Thursday, April 26, 2012


A few weeks ago, my girls and I and Murphala from Flour, Water, Yeast & Salt took a road trip to the Swiss Connection in Clay City, Indiana.    To buy milk.   And lots of it.  I got 4 gallons of fabulous raw milk.   But I"ll tell you about that later. 

On our way to Clay City, we stopped at Freedom Country Store, just north of Worthington.  It's a wonderful Amish store with all sorts of things that I can't find a Kroger.  Like clear-gel.  And bulk grits.  And raw goat milk.  Yep, I got a gallon of raw goat milk there.   I was going to make some chevre with that goat milk.   And I did.   And it was delicious.

With fresh mango and kiwi and pancakes.   Mmmm.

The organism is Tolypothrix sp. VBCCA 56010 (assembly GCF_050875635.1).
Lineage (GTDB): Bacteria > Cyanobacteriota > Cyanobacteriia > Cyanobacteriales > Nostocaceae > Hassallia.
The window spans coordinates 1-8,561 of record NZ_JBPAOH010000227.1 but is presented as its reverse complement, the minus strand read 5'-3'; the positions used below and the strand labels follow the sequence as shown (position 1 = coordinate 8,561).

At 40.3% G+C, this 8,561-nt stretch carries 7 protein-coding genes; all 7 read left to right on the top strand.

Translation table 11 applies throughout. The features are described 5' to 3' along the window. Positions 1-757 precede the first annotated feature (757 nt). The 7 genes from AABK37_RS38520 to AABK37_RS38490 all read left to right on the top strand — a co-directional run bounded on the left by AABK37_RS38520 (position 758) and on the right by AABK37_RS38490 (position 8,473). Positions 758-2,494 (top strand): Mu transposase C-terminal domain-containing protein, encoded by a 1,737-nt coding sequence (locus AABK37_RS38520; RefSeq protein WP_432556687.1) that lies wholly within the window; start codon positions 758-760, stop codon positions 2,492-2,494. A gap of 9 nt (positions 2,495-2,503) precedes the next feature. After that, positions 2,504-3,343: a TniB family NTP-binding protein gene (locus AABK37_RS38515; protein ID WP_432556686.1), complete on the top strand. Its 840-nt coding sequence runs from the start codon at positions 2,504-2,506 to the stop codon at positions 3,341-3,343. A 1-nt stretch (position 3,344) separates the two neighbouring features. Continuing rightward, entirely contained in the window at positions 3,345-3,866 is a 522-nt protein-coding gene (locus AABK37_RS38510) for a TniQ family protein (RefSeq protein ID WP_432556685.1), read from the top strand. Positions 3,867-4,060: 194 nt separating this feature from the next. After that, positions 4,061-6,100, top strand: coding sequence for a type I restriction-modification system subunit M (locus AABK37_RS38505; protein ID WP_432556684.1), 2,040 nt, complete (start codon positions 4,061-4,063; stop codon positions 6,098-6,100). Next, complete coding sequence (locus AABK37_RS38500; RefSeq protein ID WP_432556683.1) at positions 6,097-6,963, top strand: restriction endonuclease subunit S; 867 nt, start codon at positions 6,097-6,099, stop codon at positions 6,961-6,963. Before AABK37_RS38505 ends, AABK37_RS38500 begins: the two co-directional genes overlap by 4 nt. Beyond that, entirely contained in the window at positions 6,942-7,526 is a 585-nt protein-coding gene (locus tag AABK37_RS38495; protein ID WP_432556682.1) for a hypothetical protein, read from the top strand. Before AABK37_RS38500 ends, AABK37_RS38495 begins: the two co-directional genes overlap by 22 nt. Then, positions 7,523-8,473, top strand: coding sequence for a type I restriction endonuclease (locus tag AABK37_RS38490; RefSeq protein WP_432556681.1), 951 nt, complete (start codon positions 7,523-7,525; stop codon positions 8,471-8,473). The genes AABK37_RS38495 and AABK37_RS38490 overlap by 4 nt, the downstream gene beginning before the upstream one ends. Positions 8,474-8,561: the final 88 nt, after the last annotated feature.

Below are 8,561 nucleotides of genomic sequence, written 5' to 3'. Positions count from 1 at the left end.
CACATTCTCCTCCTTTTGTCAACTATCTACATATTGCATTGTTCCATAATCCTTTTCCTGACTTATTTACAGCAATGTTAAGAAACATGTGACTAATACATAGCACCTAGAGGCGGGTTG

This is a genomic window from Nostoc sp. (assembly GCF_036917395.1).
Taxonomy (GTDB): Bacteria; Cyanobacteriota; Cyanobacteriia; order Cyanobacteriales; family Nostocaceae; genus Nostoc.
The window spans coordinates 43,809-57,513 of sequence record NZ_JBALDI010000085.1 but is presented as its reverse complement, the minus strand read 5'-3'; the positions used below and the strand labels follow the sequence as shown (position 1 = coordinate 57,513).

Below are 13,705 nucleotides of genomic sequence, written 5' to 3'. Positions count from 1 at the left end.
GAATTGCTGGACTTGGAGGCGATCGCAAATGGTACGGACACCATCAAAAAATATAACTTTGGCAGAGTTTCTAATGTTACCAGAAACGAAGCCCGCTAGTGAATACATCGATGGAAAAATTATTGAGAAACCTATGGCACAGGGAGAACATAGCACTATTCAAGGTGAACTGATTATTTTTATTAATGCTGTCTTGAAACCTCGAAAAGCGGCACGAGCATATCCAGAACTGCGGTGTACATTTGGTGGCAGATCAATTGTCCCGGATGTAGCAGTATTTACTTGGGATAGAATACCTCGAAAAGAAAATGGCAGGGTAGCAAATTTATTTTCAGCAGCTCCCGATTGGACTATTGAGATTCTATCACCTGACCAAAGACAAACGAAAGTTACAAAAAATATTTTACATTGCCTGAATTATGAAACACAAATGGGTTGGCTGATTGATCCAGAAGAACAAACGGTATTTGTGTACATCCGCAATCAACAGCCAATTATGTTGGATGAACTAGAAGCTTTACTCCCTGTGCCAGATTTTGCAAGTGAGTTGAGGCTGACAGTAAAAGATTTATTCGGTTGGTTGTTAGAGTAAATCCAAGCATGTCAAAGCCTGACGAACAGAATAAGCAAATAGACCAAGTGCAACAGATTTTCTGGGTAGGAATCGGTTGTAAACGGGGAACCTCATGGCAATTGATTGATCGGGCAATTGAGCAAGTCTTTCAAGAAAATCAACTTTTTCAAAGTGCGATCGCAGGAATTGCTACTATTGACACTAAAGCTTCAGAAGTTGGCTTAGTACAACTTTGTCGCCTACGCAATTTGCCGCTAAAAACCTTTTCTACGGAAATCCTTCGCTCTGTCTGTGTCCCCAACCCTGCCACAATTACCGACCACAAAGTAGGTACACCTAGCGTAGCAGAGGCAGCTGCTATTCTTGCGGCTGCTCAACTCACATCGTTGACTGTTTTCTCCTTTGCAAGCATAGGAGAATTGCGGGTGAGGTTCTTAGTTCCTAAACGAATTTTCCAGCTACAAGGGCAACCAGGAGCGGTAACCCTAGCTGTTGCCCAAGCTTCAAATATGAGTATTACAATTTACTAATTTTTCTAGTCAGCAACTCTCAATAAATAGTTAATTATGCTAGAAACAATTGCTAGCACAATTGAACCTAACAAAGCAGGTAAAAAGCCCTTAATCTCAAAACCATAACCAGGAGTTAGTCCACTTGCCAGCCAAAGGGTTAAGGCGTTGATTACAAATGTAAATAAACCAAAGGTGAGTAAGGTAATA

You can get the culture from New England Cheesemaking Supply.  

All you do is warm the milk to 86 degrees, add the culture, stir well, let it sit overnight, then drain in cheesecloth to the consistency you want.   Put it in a bowl, salt to taste and enjoy.    It's fabulous.

We've tried to make it with regular goat milk from the store, but that is generally ultrapasteurized - which means they cook it, then put it in the carton.    It makes a lousy curd.   If you can get your hands on raw goat milk, it's worth the chase.   Fresh chevre is a miracle. 

We eat it plain, by the spoonful.   Or on pancakes.   Or spaghetti with sliced tomatoes and basil.  Or on fruit.   Or on paninis.   And sometimes on all of them at the same time.  

Chevre is good.

We love chevre.


  1. I WANT MORE GOAT MILK!!!!!!! :-) That chevre went fast. Too fast!

  2. It looks delish. But what does it taste like? All the goat's milk products I've had in the past have tasted like old gym socks to me. Except in Ireland. That was some fabulous goat cheese, and nary a sock in it. How's this?


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